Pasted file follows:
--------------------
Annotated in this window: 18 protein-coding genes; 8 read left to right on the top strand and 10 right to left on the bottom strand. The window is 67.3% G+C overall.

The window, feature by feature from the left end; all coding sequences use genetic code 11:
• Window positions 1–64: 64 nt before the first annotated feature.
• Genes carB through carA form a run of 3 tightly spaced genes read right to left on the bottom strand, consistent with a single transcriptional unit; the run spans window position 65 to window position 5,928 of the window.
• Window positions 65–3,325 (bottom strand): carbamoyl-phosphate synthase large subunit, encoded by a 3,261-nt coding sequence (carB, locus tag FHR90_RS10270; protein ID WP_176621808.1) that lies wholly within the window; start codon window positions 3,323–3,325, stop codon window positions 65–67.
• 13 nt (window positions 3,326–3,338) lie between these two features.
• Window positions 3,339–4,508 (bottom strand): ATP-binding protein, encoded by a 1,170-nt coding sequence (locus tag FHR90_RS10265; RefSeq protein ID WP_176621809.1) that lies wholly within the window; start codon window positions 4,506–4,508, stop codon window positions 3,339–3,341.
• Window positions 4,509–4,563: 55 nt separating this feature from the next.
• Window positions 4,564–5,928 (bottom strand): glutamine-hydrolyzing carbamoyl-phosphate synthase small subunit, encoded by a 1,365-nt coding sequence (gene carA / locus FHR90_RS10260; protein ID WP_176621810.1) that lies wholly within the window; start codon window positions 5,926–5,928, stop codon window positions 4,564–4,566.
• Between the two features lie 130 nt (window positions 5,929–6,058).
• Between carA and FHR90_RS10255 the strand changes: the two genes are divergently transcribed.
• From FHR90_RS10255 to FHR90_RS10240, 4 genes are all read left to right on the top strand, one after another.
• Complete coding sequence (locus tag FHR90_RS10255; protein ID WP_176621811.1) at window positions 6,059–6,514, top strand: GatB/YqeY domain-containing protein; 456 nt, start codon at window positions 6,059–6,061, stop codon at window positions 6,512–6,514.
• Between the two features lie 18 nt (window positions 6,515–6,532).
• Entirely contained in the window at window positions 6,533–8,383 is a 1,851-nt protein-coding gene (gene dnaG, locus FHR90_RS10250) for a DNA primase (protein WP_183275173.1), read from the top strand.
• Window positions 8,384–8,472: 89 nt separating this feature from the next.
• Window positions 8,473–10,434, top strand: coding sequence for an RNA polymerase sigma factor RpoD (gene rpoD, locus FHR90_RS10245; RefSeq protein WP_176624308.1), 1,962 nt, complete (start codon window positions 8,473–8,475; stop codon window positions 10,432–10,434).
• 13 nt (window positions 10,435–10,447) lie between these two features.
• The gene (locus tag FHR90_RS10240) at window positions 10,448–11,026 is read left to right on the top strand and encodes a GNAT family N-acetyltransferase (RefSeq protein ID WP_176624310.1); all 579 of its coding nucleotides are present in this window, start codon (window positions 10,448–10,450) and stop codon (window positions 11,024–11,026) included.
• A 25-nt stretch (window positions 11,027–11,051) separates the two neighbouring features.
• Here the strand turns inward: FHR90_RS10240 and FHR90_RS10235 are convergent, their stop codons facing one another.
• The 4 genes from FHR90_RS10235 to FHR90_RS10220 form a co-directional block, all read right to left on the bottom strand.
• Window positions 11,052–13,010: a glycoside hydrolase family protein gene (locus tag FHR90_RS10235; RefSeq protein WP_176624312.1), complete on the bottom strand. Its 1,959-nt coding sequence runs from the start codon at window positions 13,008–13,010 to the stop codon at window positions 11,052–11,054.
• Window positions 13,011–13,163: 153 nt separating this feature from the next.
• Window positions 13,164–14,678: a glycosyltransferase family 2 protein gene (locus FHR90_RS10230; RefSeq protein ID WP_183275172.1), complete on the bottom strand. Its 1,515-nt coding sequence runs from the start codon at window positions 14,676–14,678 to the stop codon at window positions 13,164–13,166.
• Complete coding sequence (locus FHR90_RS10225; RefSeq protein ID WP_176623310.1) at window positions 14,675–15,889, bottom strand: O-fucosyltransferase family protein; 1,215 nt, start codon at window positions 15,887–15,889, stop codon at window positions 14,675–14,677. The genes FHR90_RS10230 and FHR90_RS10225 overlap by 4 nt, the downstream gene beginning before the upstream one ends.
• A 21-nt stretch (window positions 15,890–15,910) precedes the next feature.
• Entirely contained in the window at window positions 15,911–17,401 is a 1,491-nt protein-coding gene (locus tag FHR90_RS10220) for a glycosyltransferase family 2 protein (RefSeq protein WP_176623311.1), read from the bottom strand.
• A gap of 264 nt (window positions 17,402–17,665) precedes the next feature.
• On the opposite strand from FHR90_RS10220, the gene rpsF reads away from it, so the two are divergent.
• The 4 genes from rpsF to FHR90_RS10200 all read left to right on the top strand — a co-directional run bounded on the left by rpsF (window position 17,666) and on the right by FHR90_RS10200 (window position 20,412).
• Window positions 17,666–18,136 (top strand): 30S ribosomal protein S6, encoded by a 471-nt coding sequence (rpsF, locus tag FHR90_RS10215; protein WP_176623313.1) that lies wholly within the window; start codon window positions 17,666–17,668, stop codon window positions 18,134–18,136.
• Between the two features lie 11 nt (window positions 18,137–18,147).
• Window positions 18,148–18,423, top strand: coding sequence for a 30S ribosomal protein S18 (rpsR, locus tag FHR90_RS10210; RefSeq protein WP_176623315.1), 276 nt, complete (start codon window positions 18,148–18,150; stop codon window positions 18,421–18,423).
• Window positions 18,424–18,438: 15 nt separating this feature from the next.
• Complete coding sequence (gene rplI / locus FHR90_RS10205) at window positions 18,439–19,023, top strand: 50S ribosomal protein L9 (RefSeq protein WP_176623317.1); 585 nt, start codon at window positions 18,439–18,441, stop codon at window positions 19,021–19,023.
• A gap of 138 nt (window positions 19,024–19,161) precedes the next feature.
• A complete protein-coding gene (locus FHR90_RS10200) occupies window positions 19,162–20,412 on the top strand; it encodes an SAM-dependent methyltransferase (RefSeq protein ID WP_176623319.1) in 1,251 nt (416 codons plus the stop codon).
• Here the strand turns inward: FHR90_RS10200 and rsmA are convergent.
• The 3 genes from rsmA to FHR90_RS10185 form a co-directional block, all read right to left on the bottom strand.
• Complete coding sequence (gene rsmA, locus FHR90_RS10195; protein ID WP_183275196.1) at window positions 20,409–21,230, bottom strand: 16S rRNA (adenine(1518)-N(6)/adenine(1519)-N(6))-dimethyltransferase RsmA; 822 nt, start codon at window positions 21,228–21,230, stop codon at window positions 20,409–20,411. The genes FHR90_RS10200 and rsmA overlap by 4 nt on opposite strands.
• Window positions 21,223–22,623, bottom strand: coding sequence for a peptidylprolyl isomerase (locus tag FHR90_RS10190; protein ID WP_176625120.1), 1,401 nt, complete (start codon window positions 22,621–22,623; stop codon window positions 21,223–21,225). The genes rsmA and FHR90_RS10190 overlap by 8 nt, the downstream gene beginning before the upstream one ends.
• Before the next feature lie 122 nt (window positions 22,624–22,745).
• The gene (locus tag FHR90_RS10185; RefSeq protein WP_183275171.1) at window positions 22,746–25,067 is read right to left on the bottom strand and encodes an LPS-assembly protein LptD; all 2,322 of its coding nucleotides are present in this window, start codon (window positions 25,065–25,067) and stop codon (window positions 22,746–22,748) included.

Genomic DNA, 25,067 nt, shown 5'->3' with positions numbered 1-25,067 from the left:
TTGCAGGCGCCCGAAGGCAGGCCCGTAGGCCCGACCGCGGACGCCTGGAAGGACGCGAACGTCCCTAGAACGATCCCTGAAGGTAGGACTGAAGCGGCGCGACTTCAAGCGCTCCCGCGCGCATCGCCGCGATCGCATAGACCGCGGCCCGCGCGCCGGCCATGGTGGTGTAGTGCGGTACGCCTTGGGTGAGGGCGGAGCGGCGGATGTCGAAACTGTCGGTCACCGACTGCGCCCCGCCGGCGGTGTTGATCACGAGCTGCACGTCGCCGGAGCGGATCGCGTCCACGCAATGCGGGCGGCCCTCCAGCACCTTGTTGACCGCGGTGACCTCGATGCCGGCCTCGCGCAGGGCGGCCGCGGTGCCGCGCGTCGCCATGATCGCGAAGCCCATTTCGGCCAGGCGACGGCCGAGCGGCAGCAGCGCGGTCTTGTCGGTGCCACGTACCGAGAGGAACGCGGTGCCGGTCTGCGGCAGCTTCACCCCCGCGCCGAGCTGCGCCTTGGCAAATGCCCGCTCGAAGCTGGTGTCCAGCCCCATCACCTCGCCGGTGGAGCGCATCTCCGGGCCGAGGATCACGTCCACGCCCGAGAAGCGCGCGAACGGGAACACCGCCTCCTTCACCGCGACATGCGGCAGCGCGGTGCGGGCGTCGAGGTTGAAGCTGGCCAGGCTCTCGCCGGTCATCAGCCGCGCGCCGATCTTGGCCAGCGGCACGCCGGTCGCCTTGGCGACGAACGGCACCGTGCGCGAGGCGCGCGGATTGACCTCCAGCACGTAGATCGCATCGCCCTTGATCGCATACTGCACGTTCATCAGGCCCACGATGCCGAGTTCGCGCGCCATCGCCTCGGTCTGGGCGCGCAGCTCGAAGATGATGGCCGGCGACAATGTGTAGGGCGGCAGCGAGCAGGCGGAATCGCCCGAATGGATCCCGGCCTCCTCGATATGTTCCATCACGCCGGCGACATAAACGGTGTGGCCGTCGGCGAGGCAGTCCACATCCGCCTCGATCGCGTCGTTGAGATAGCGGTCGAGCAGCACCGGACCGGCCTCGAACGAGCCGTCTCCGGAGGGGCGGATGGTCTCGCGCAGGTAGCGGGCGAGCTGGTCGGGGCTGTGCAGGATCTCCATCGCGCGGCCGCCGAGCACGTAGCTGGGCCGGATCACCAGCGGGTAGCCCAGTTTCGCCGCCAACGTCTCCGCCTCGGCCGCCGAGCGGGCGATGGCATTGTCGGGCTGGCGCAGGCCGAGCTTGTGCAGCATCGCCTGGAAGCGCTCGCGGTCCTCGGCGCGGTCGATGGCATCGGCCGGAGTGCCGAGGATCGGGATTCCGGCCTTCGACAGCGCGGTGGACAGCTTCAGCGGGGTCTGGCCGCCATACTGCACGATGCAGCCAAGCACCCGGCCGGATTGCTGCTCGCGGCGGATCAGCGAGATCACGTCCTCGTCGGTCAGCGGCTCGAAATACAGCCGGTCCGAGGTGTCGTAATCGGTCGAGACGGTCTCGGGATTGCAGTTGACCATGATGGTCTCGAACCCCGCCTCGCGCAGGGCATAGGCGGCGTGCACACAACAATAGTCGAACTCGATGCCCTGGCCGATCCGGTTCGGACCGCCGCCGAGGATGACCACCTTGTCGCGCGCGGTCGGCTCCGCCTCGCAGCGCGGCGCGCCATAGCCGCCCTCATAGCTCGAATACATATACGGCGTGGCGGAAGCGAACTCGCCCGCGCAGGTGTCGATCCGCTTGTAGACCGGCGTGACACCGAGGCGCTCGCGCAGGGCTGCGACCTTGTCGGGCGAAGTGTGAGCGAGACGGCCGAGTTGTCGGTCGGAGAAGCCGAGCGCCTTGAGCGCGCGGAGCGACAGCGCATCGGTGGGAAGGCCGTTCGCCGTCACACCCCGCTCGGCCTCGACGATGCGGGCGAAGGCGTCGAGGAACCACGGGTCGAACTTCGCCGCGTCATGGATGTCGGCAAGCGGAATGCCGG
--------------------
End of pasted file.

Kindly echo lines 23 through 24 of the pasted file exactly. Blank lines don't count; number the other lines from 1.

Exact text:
• Window positions 11,052–13,010: a glycoside hydrolase family protein gene (locus tag FHR90_RS10235; RefSeq protein WP_176624312.1), complete on the bottom strand. Its 1,959-nt coding sequence runs from the start codon at window positions 13,008–13,010 to the stop codon at window positions 11,052–11,054.
• Window positions 13,011–13,163: 153 nt separating this feature from the next.